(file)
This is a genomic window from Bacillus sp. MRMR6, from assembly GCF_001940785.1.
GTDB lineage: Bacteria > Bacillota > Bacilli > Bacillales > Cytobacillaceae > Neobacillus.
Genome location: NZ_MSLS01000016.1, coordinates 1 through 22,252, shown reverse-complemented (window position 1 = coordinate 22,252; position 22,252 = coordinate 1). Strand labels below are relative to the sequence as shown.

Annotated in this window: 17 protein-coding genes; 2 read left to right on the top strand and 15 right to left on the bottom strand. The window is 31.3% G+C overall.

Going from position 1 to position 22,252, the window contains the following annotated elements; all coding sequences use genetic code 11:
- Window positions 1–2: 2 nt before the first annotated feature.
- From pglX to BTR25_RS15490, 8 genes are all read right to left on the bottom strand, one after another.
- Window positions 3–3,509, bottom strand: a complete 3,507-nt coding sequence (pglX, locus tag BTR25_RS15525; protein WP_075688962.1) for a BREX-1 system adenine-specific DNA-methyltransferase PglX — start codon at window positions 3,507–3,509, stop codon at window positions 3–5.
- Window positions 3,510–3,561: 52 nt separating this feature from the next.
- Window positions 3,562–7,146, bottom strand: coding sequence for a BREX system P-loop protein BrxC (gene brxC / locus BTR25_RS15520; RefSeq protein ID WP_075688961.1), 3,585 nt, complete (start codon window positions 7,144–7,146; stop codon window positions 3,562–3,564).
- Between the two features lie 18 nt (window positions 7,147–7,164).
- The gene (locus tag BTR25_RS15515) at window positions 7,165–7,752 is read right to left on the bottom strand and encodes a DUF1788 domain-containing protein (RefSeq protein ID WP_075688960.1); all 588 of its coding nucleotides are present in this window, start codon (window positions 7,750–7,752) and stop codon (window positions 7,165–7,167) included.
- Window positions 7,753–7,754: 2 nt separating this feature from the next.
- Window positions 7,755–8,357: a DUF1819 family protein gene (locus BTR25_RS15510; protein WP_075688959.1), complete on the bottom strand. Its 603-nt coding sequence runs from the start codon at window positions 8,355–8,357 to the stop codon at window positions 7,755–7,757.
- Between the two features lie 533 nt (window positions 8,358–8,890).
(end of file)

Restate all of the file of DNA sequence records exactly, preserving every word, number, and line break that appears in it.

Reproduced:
This is a genomic window from Bacillus sp. MRMR6, from assembly GCF_001940785.1.
GTDB lineage: Bacteria > Bacillota > Bacilli > Bacillales > Cytobacillaceae > Neobacillus.
Genome location: NZ_MSLS01000016.1, coordinates 1 through 22,252, shown reverse-complemented (window position 1 = coordinate 22,252; position 22,252 = coordinate 1). Strand labels below are relative to the sequence as shown.

Annotated in this window: 17 protein-coding genes; 2 read left to right on the top strand and 15 right to left on the bottom strand. The window is 31.3% G+C overall.

Going from position 1 to position 22,252, the window contains the following annotated elements; all coding sequences use genetic code 11:
- Window positions 1–2: 2 nt before the first annotated feature.
- From pglX to BTR25_RS15490, 8 genes are all read right to left on the bottom strand, one after another.
- Window positions 3–3,509, bottom strand: a complete 3,507-nt coding sequence (pglX, locus tag BTR25_RS15525; protein WP_075688962.1) for a BREX-1 system adenine-specific DNA-methyltransferase PglX — start codon at window positions 3,507–3,509, stop codon at window positions 3–5.
- Window positions 3,510–3,561: 52 nt separating this feature from the next.
- Window positions 3,562–7,146, bottom strand: coding sequence for a BREX system P-loop protein BrxC (gene brxC / locus BTR25_RS15520; RefSeq protein ID WP_075688961.1), 3,585 nt, complete (start codon window positions 7,144–7,146; stop codon window positions 3,562–3,564).
- Between the two features lie 18 nt (window positions 7,147–7,164).
- The gene (locus tag BTR25_RS15515) at window positions 7,165–7,752 is read right to left on the bottom strand and encodes a DUF1788 domain-containing protein (RefSeq protein ID WP_075688960.1); all 588 of its coding nucleotides are present in this window, start codon (window positions 7,750–7,752) and stop codon (window positions 7,165–7,167) included.
- Window positions 7,753–7,754: 2 nt separating this feature from the next.
- Window positions 7,755–8,357: a DUF1819 family protein gene (locus BTR25_RS15510; protein WP_075688959.1), complete on the bottom strand. Its 603-nt coding sequence runs from the start codon at window positions 8,355–8,357 to the stop codon at window positions 7,755–7,757.
- Between the two features lie 533 nt (window positions 8,358–8,890).